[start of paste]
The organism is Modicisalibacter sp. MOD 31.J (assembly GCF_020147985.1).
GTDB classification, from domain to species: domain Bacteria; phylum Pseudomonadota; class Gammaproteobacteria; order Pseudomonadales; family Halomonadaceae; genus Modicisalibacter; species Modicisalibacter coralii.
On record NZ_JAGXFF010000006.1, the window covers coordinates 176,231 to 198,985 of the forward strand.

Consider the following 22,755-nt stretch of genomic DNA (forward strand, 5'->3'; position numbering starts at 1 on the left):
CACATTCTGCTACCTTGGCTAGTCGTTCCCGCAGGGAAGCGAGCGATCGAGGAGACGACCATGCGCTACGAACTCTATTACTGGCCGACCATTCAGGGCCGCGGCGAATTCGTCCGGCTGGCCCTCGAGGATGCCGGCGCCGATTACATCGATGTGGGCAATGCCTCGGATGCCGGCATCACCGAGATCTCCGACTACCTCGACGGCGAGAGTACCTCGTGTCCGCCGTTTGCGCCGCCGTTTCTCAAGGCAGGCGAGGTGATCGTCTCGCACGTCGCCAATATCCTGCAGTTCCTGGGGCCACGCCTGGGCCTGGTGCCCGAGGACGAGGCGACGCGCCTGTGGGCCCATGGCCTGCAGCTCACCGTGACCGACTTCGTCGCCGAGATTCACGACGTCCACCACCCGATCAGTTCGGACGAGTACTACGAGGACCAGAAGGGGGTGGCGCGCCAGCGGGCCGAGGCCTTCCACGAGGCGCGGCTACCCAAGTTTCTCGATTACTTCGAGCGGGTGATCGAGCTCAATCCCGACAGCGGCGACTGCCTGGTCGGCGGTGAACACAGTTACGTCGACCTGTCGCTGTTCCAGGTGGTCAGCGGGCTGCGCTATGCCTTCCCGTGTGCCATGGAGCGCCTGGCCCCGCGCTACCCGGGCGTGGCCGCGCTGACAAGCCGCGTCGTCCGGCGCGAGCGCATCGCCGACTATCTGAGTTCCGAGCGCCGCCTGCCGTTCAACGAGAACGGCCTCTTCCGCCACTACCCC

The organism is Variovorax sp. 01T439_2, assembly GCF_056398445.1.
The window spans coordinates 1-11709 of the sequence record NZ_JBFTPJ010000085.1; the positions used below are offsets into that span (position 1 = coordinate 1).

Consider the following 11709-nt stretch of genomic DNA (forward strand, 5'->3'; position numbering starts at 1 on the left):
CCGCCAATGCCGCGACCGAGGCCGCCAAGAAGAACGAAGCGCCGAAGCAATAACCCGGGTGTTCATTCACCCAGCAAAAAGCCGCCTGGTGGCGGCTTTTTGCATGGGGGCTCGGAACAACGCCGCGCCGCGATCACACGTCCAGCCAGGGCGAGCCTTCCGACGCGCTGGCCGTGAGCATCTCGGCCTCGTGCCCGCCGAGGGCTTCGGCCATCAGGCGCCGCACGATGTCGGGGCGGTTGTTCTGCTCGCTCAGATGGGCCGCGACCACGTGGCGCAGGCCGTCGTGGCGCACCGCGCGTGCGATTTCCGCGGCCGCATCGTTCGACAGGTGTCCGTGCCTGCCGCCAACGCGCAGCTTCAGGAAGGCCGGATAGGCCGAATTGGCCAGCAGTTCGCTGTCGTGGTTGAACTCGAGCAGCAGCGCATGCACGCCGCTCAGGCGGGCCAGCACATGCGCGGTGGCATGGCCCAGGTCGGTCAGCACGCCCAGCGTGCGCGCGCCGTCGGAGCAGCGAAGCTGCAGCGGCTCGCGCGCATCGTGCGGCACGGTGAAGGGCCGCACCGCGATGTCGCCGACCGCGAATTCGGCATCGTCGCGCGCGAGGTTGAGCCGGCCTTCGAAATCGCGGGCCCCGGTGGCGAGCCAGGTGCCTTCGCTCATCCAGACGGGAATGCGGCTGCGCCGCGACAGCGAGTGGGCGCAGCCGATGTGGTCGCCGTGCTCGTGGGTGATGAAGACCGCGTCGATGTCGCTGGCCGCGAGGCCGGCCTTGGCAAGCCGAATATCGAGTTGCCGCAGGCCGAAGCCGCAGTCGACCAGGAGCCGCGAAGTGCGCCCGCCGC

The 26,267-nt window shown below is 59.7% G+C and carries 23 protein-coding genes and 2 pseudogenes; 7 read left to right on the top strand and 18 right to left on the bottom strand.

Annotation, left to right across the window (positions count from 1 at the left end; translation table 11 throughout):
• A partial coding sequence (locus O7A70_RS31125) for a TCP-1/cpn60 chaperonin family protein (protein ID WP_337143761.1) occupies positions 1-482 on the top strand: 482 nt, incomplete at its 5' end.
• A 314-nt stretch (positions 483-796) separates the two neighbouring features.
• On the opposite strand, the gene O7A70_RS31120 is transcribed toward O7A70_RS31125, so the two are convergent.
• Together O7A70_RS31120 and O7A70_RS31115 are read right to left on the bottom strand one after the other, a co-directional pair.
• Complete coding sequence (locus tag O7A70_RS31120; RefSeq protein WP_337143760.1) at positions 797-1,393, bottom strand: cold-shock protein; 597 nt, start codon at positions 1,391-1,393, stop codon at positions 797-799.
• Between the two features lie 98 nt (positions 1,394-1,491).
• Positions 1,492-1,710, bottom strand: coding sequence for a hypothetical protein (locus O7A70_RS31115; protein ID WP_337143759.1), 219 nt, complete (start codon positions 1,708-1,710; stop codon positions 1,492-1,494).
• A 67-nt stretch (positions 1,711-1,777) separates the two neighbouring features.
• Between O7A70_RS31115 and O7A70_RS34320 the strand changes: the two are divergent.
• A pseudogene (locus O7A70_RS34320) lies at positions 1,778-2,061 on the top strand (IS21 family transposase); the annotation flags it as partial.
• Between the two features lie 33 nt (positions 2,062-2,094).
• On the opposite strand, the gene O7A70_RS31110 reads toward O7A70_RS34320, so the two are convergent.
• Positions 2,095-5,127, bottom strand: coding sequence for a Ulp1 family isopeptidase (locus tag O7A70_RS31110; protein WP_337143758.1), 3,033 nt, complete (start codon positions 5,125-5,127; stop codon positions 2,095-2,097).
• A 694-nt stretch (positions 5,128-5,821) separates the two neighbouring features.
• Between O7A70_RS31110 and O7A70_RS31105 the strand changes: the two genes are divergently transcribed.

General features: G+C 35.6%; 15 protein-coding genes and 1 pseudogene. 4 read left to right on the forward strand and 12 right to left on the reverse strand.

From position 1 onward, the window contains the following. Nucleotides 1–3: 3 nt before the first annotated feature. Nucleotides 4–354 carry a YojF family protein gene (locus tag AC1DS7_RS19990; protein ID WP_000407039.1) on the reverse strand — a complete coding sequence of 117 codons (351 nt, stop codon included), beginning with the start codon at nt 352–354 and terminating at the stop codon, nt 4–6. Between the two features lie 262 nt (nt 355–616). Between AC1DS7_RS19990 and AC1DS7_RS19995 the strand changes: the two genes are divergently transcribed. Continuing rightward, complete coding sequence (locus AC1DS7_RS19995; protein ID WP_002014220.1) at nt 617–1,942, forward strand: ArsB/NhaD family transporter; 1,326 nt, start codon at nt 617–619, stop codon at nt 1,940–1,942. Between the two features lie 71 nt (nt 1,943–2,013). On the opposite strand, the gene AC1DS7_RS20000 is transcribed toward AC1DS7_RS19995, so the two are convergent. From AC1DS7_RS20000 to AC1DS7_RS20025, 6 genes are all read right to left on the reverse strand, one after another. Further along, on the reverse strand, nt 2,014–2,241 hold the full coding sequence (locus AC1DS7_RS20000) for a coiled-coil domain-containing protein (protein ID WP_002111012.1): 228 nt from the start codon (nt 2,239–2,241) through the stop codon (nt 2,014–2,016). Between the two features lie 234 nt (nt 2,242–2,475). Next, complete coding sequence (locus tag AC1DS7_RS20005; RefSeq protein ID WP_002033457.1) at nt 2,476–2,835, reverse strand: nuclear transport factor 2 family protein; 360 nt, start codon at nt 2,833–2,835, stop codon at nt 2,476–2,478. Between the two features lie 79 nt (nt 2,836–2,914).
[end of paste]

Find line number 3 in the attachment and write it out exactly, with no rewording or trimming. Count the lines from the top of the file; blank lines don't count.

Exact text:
On record NZ_JAGXFF010000006.1, the window covers coordinates 176,231 to 198,985 of the forward strand.